Sunday 18 August 2019

BBC director general warns of ‘serious threat’ to British content

He accuses streaming services Netflix and Amazon of failing to invest their revenues in British programming.

Lord Hall
Lord Hall

By Joe Nerssessian, Press Association

Home-grown British programmes such as Britain’s Got Talent, Strictly Come Dancing and Sherlock are under “serious threat” due to a potential £500 million shortfall over the next decade, BBC director general Tony Hall is to warn.

Addressing the future of content, Lord Hall will caution that global services such as Netflix and Amazon are failing to invest their revenues in British programming as “worrying” findings by consultants Mediatique – published by the BBC – suggested spending on UK programming could fall by half a billion pounds in real terms over the next 10 years.

In a speech in Liverpool on Thursday, he will say: “We have to face the reality that the British content we value and rely upon is under serious threat.”

Global services such as Netflix and Amazon are showing little evidence they are likely to make up the shortfall, according to Lord Hall.


“The reality is that their investment decisions are likely to focus increasingly on a narrow range of very expensive, very high-end content – big bankers that they can rely on to have international appeal and attract large, global audiences.

“Even the most generous calculations suggest they are barely likely to make up half of the £500 million British content gap over the decade ahead. And a more realistic forecast points to substantially less,” he will say.

Netflix reportedly spent £100 million on the first two seasons of The Crown, which returns for its second series later this year and chronicles the life of Queen Elizabeth II.

Claire Foy and Matt Smith's The Crown is up for best drama at the TV Choice Awards

The Mediatique report also suggests that while Sky and BT may have spent huge amounts securing British sports rights, they do not do much to fill the funding gap across other genres or areas such as religion or science and history.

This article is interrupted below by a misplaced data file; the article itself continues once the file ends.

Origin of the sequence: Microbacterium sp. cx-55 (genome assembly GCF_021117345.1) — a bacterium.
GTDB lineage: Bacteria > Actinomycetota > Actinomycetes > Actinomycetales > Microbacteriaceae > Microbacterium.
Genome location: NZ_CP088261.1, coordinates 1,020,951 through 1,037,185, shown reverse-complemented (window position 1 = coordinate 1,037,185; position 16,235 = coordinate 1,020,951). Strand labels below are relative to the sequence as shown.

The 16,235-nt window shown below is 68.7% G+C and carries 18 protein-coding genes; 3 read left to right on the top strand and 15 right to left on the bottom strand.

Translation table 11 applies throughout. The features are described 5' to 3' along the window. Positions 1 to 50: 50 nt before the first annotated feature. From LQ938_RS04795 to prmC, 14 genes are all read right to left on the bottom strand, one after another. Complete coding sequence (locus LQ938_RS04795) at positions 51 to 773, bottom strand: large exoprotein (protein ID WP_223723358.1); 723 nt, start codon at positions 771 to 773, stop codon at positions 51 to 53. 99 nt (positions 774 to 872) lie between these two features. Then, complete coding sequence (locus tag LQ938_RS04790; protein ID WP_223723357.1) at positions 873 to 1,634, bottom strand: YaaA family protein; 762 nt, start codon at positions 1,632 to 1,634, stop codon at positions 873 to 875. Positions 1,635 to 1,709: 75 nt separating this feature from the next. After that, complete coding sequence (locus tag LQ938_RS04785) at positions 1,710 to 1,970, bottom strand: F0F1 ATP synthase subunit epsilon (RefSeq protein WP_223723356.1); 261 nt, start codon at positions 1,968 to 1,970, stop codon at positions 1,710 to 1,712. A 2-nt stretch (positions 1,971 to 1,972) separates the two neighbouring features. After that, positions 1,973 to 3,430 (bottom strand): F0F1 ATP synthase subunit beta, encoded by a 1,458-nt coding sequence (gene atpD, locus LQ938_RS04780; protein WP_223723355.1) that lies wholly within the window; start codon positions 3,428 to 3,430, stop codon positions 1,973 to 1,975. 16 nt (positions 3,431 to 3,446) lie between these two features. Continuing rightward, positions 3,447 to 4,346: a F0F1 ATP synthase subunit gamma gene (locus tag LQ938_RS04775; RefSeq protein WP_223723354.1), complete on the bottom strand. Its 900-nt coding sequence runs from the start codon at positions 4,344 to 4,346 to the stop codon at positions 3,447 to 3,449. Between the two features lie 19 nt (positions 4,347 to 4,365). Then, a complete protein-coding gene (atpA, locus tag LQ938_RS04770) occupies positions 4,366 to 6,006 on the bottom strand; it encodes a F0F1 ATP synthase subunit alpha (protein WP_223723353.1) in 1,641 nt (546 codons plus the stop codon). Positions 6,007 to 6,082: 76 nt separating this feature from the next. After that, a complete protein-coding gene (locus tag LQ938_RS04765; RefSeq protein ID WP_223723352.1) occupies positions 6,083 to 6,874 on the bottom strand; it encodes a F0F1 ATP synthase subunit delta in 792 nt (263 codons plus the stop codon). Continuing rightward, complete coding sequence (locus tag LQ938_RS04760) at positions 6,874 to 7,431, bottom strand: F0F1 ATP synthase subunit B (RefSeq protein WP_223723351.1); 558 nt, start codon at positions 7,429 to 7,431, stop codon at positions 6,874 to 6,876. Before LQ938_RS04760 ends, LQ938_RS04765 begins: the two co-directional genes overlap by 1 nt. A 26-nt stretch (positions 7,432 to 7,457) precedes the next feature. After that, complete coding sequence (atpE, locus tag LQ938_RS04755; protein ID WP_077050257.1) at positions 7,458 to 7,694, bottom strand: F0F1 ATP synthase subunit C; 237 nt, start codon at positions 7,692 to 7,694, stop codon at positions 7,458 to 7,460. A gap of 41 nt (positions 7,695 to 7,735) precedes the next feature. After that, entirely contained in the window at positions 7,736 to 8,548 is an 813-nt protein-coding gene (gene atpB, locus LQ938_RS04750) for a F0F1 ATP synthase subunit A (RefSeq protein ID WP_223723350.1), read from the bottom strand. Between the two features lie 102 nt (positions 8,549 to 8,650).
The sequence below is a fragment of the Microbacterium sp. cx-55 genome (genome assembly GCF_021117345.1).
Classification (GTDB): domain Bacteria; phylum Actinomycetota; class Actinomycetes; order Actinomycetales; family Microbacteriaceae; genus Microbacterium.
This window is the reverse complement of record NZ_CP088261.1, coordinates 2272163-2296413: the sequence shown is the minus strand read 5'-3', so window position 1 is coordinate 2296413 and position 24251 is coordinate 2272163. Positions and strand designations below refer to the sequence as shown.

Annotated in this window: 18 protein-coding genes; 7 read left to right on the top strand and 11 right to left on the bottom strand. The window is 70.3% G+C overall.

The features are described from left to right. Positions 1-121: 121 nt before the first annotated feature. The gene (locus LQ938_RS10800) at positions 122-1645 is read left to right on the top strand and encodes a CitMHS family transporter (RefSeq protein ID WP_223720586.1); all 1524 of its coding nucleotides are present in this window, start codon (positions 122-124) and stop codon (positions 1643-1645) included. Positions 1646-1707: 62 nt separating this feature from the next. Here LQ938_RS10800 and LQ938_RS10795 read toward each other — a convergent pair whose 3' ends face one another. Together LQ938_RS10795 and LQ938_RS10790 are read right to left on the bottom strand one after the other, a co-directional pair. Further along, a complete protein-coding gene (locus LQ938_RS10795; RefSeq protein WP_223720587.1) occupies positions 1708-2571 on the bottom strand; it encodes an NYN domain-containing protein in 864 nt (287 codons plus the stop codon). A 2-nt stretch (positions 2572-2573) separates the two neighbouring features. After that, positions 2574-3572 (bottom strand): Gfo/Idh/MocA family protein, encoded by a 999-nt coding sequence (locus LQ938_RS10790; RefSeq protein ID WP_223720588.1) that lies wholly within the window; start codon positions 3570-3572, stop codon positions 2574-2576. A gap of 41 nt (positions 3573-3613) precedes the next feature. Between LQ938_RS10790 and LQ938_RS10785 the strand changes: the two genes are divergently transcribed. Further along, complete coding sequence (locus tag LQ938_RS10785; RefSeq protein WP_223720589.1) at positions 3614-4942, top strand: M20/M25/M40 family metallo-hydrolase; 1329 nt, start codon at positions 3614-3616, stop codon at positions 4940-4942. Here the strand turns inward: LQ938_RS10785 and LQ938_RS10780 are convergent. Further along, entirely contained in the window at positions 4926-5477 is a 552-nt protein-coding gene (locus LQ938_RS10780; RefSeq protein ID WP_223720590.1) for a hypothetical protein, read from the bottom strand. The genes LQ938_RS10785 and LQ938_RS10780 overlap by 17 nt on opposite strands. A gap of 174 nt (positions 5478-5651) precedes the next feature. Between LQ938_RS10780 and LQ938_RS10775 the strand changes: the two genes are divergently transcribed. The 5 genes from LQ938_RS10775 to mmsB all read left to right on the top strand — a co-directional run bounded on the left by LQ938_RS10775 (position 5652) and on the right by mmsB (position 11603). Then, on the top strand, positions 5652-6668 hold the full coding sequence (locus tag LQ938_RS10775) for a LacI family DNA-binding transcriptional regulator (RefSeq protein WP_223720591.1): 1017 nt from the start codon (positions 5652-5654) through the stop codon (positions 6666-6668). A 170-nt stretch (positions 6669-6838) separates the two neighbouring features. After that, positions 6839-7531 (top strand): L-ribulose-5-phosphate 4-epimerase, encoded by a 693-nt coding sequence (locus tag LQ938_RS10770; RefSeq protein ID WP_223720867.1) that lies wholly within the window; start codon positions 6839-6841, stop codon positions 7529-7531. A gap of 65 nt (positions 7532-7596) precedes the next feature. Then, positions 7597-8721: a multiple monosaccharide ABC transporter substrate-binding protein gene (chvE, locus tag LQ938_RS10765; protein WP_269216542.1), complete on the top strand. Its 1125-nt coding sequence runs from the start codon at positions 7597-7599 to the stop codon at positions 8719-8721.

It warns of a damaging impact on UK distinctiveness, risk-taking and innovation.

So far this year, the top five shows are all British: One Love Manchester, Broadchurch, Britain’s Got Talent, Sherlock and Strictly.

In the face of the warnings, Lord Hall will call on the BBC to remain a “bastion of brilliant British content”.

“But to achieve this, we have to recognise that the environment around the BBC has changed dramatically, and we must change in response.

“In the UK we often think of the BBC as a big player, but today the media market is truly global. And in that vast solar system, we are tiny compared to the huge gas giants of the US. And every day they’re getting bigger,” he will say.

“That is why we must continue to innovate, back new ideas, and take creative risks. We will never simply compete on money alone. It is why the reinvention of the BBC for the modern age is so important.”

Lord Hall will highlight the corporation’s launch of commercial production arm BBC Studios – which produces programmes for other broadcasters as well as the BBC – and its challenge to BBC Worldwide in doing more to generate returns for licence fee payers.

He will say a “new golden age for British production” can be kick-started if the industry gets the response right now.

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